BI’s Article search uses Boolean search capabilities. If you are not familiar with these principles, here are some quick tips.
To search specifically for more than one word, put the search term in quotation marks. For example, “workers compensation”. This will limit your search to that combination of words.
To search for a combination of terms, use quotations and the & symbol. For example, “hurricane” & “loss”.
WE WELCOME the Maryland Insurance Administration's willingness to review an earlier decision to assess a $1,000 fraud prevention fee on risk retention groups licensed in other states that want to do business in Maryland.
As we report on page 1, Steven Larsen, the new Maryland insurance commissioner, said he would decide as quickly as possible if the National Risk Retention Assn. is correct in arguing that the federal Risk Retention Act pre-empts such state fees.
Like risk retention group advocates, we believe the situation in Maryland is completely different from that in Louisiana. Louisiana, we believe, launched a frontal assault on risk retention groups with a law and application procedures so onerous they would have had the effect of driving groups out of the state. That law was struck down by federal courts.
In Maryland, we don't believe state insurance regulators intend to do any harm to risk retention groups. They have simply incorrectly extended a new law to risk retention groups, a decision they now-upon further evidence-are reviewing.
In our view, there is no doubt federal law pre-empts the Maryland fee. The law is explicit on what requirements a non-domiciliary state can impose on risk retention groups.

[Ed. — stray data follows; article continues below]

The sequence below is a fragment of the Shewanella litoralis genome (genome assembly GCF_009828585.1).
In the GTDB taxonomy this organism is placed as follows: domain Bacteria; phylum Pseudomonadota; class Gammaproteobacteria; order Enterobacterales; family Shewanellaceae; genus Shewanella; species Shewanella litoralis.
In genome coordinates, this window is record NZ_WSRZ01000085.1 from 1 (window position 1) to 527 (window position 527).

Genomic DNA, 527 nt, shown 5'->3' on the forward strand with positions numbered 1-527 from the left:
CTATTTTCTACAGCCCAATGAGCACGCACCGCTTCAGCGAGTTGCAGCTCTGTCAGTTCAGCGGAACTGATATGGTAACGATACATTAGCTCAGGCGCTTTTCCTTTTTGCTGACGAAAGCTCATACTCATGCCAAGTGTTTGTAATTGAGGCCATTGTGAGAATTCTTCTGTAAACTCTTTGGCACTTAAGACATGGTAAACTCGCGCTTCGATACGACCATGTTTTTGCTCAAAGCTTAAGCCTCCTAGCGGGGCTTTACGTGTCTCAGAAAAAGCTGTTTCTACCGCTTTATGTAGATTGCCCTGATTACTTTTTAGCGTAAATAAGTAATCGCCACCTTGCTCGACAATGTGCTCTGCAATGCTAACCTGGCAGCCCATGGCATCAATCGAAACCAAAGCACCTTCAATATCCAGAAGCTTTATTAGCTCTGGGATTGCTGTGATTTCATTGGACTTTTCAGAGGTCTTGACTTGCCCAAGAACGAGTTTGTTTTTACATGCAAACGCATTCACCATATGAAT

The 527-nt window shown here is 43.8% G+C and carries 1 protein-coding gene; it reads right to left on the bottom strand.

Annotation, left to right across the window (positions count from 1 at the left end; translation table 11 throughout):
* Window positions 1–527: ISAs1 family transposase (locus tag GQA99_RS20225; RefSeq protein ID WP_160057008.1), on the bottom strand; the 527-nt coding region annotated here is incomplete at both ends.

One of those requirements is that risk retention groups can be assessed premium taxes so long as those taxes are imposed on a non-discriminatory basis. Nowhere does the federal law say non-domiciliary states can impose fees on the groups. And clearly a fee is not a tax.
A $1,000 fee may seem at first blush a small deal and not worth disputing. But a far bigger issue is involved. If this fee isn't resisted, what is to prevent states from trying to impose more and more fees on risk retention groups? If such fees proliferated, it could become uneconomical for groups to write coverage in states where they have only a handful of policyholders.
It was not by accident that Congress so sharply restricted the authority of states-other than the state where a risk retention group is licensed-to regulate the groups.
When Congress enacted the Risk Retention Act in 1981 and later expanded it in 1986, it did so with one purpose: to give buyers a new funding alternative when coverage in the traditional market became unavailable, unaffordable or irrationally priced.
If that alternative-risk retention groups-is burdened with fees and other requirements that inflate overhead, risk retention groups will cease to be a cost-effective funding mechanism, and buyers would be left at the mercy of the traditional market.
The latest controversy in Maryland aside, we would hope that state insurance regulators, 16 years after the original Risk Retention Act was enacted, come to see the importance of risk retention groups.
While small in number-just 68 groups now are operating-they are an important part of the market. The fact that commercial insurers know buyers have an alternative if they unfairly or irrationally price policies is an important check on insurers.
Regulators, whose job it is to protect consumers, should not lose sight of that fact when they consider what rules to apply to risk retention groups.